By David Kreps
Mapping the resonances, dissonances, and linkages among the idea of Gramsci and Foucault to discover new instruments for socio-political and significant research for the twenty-first century, this e-book reassesses the widely-held view that their paintings is incompatible. With discussions of Latin American innovative politics, indigenous knowledges, applied sciences of presidency and the educating of paediatrics in post-invasion Iraq, complexity thought, scientific anthropology and biomedicine, and the function of Islam within the transition to fashionable society within the Arab international, this interdisciplinary quantity offers the newest theoretical learn on diversified points of those thinkersa (TM) paintings, in addition to analyses of the explicit linkages that exist among them in concrete settings. A rigorous, comparative exploration of the paintings of 2 towering figures of the twenty-first century, Gramsci and Foucault: A Reassessment will attract students and scholars of social and political idea, political sociology, verbal exchange and media stories, and modern philosophy.
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Extra resources for Gramsci and Foucault: A Reassessment
1991; Marsden 1999; Torfing 1999; Morera 2000; Ives 2004; Stoddart 2005; Olssen 2006; Jessop 2007), along, no doubt, with other areas this author has no knowledge of. Marxist scholar Paul Ives (2004) sees many points of contact between the two – particularly between the notion of ‘grammars’ and of ‘discourse’. As he points out, in a way that is closer to Foucault’s analysis of power, Gramsci’s notion of spontaneous grammar shows how political influence works at the micro level and how even those who seem to have little power, working-class children for example, exert their dominance over peasant or immigrant children by making fun of the way they speak.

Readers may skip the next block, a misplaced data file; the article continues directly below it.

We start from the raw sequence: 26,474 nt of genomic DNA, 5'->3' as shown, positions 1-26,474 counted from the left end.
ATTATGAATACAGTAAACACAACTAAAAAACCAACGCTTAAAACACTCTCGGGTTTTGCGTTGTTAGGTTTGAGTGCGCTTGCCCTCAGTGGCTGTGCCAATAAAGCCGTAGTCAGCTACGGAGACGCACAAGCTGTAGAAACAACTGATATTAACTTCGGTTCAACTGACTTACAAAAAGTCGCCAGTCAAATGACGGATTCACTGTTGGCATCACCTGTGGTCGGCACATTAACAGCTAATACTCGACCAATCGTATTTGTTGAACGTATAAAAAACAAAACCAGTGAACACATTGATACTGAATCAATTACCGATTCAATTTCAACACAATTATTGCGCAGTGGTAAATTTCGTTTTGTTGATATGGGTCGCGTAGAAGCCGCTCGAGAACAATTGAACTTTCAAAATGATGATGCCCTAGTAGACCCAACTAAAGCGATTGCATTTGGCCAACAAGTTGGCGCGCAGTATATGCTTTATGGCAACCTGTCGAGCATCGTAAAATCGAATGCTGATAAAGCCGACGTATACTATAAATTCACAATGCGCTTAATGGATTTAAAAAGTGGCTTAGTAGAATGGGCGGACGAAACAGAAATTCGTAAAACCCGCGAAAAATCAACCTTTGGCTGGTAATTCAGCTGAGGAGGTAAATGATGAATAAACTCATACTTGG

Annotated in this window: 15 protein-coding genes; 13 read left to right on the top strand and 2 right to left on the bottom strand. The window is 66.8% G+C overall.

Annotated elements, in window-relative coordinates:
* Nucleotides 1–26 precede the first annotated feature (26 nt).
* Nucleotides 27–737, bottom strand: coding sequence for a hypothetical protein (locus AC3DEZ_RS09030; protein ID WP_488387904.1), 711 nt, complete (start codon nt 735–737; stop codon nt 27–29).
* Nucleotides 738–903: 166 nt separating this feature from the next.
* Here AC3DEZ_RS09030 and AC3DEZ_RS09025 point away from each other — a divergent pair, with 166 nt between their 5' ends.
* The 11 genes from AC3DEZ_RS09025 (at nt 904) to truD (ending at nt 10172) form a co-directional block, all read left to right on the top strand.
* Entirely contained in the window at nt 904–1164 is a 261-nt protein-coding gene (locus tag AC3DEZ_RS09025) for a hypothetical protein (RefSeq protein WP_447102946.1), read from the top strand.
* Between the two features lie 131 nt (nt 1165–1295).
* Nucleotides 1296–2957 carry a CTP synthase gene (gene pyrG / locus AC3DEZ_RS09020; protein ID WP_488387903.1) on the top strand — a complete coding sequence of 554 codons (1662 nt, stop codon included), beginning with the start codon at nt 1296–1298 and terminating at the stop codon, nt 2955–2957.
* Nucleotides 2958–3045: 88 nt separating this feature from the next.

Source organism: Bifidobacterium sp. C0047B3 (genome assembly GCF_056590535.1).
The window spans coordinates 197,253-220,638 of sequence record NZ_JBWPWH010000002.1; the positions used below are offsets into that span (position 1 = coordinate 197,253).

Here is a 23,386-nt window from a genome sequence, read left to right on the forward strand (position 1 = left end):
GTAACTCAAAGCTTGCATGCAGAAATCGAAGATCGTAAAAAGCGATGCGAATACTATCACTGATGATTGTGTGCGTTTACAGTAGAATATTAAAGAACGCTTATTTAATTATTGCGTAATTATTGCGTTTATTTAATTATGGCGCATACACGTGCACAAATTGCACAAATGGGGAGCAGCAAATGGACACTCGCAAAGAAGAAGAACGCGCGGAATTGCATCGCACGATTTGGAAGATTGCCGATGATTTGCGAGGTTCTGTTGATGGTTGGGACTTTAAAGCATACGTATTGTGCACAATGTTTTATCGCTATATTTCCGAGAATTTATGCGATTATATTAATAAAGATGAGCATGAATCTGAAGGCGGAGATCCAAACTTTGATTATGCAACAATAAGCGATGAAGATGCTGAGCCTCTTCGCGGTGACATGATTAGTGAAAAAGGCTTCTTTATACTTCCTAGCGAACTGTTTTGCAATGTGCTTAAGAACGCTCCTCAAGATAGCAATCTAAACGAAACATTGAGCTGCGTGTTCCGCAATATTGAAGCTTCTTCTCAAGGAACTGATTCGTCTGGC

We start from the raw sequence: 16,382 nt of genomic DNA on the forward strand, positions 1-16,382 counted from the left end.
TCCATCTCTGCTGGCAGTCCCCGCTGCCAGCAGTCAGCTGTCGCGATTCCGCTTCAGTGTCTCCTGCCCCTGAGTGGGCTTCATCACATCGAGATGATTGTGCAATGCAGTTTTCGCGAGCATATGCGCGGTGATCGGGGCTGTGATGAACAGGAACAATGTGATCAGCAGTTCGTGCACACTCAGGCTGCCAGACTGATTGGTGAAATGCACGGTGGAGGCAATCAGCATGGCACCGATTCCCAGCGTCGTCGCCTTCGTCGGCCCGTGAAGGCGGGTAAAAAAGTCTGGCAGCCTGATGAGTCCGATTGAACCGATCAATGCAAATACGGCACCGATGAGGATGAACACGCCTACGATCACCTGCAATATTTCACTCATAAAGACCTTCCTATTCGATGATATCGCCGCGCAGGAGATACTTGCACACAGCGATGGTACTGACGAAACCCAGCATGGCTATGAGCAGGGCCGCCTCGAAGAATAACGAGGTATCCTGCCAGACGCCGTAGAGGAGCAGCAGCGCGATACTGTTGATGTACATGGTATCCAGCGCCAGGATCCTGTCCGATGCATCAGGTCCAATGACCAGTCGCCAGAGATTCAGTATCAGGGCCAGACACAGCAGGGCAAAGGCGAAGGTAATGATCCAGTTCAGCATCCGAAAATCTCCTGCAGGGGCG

Even here attempts by corporate capital to gain domination over the ‘security’ of world food supplies show some of the ecological contradictions of capital accumulation, contradictions which are aided and abetted by compliant governments and lack of global regulation to protect the commons. Two recent pieces of evidence can be cited here. One is the collapse in fish stocks on the high seas, which from the vantage point of political economy can be considered as perhaps the largest ‘offshore’ location for capital accumulation, and as such it is a vast and unregulated zone for corporate activity.
Heather Brunskell-Evans situates her discussion in the context of a small case study of paediatric care – using imported Western psychological discourses – in post-invasion Iraq, focussing on the different slants both Gramsci and Foucault gave to the concept of humanism. She reminds us of Gramsci’s suspicion that sociology cannot ‘objectively’ study the conditions of a historically constructed ‘human nature’ since ‘the will and initiative of human beings, in transforming the social conditions of their existence, cannot be left out of the account’.